Day 353 (Dec. 19): Christ is our High Priest, New Covenant forgives and erases sins, New System is better than Old Rules for worship and redemption, Christ offered himself to purify God’s house, Jesus’s offering made perfect those who are being made holy, motivate one another to acts of love and good works, those who know yet continue to sin will not be forgiven, patient endurance will earn you your reward

Welcome to BibleBum where we are exploring the entire Bible in one year to better learn how to follow God’s instructions and discover the purpose for our lives.  The BibleBum blog uses The One Year Chronological Bible, the New Living Translation version.  At the end of each day’s reading, Rob, a cultural history aficionado and seminary graduate, answers questions from Leigh An, the blogger host, about the daily scripture.  To start from the beginning, click on “Index” and select Day 1.

Hebrews 8-10:39

Questions & Observations

Q. (Hebrews 8:10-12): This passage confuses me.  I think the author is referring to Jesus’s crucifixion, but then v. 10 refers to “laws” which I thought was obsolete and v. 11 says that we won’t need to teach our neighbors about God because they will already know.  I don’t think that has happened yet.

A. Remember that as Christians, we live in the tension of “already” but “not yet.”  The first part of what God has promised has come true: Jesus has made the sacrifice that has cleared the way for the Spirit to take up residence within us and teach us the Word of God, but we have not yet entered into the full knowledge of God because Christ has not yet returned.  That is the day the prophet speaks of, and the writer refers to.

Q. (9:1-10): Why is it important to know the details of the Tabernacle if it’s no longer used.  And, for that matter, why do we need to study the Old Testament?  I guess there a few — more like a ton — of examples of ways to live and not live in there.  And, if we know the OT, we can say that Jesus’s coming made the Scriptures true.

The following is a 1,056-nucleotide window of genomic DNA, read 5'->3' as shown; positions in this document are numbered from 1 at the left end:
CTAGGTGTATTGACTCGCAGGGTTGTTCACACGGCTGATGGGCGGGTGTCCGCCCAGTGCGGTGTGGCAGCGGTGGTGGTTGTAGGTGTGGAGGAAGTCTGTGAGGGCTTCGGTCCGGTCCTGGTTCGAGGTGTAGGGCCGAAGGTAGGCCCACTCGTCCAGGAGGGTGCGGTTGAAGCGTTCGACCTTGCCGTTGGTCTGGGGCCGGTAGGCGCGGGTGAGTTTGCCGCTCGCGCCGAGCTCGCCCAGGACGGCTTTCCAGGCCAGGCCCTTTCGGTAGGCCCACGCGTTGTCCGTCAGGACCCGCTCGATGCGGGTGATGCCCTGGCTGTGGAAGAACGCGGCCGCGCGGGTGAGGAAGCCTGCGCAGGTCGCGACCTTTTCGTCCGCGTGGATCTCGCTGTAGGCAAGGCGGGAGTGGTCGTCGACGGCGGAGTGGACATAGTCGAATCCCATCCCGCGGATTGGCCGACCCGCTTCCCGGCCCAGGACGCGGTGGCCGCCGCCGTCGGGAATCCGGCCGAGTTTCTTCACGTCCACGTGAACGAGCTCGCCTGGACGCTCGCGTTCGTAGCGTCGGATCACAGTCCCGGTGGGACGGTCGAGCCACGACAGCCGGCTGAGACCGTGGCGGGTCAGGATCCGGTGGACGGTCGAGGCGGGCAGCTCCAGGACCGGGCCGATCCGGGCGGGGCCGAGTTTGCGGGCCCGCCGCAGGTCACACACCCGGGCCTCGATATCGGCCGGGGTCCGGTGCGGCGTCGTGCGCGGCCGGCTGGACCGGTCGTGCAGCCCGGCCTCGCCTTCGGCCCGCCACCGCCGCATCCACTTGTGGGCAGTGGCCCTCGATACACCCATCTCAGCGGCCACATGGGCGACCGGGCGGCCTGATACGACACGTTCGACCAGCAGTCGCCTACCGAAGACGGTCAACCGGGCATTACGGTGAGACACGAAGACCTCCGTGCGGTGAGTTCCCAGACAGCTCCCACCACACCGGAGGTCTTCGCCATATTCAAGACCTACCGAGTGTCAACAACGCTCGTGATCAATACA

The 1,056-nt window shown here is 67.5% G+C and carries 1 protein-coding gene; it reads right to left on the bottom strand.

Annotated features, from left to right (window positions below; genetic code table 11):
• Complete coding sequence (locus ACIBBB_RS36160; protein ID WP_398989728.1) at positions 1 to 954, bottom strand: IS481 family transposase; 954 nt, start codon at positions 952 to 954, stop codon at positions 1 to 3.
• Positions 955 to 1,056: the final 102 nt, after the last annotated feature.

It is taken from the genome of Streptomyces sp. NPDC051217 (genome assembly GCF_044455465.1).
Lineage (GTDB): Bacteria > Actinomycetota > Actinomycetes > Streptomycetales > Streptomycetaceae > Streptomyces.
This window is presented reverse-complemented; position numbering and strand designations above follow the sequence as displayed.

A. We might think of the OT as the metaphorical foundation upon which the Gospel was built.  One of the things that you have pointed out in our readings is that the OT has helped you understand the world into which Jesus was born, and the Jewish society in general of the time.  That is very observant of you: it would be impossible to understand what Jesus came into the world to do if we did not have the old system that is the “shadow” of the true Tabernacle in heaven.  That, I think, is why the study of the OT is valuable: the things that Jesus did gain meaning and significance because of the prior understanding of the ways that God had acted in the world.  Don’t forget as well, Jesus was born into the human lineage of a proud race of people that God personally chose to bring salvation to the whole world.

Q. (7:15-28): I have to tell you that it really takes strong acts of faith to believe all of this stuff that is so intangible.  And in many places in the Bible the authors talk of the impending return of Christ like it will happen in their lifetime.  Jumping ahead to v. 10:36 is a call to have patient endurance.  With all due respect, I wouldn’t think that it would be centuries later that He comes and it may be that much again or more.

A. Christians must always have one eye on eternity — one of the key things that the Bible wants us to understand is that our world, while real, is not the TRUE world, not our TRUE home.  That is somewhere else, and it is waiting for just the right moment to break into this world (2 Peter will provide insight into why it hasn’t happened yet, so we will hold off on that discussion for the moment).  I have my suspicions that the Spirit used the sense of impending return — which obviously didn’t happen — to spread the Gospel far and wide.  People who feel that time is short are much more likely to share what is most central to their hearts, and for early Christians (as well as millions today), that is the Gospel.

Q. (10:10): So, if we open our hearts to God and accept Jesus as Our Savior, love God and others, then we are holy?  I have really not ever thought of myself, or any other of my Christian friends, as “holy.”  I reserve that word for God, Jesus, the Spirit, angels and the things that are pure.  Guess I’m wrong?

A. One of the images of what happens when we come to faith is what we might call an exchange of “garments.”  We come to God in our bloody, dirty, sin-covered wear, and say, “I need your help.”  And like any loving parent to a child, God provides: He gives us the best garment that there could ever be.  He gives us the grace of Jesus Christ.  This “garment,” when placed over us, replaces the dirt and sin and whatever, and makes us appear holy.  Sin may still have a hold in our lives — it does for everyone — but from God’s perspective, we have been made holy not by what we have done, but by what Jesus has.  When God the Father looks at us, He sees the holiness of Christ as the garment we wear.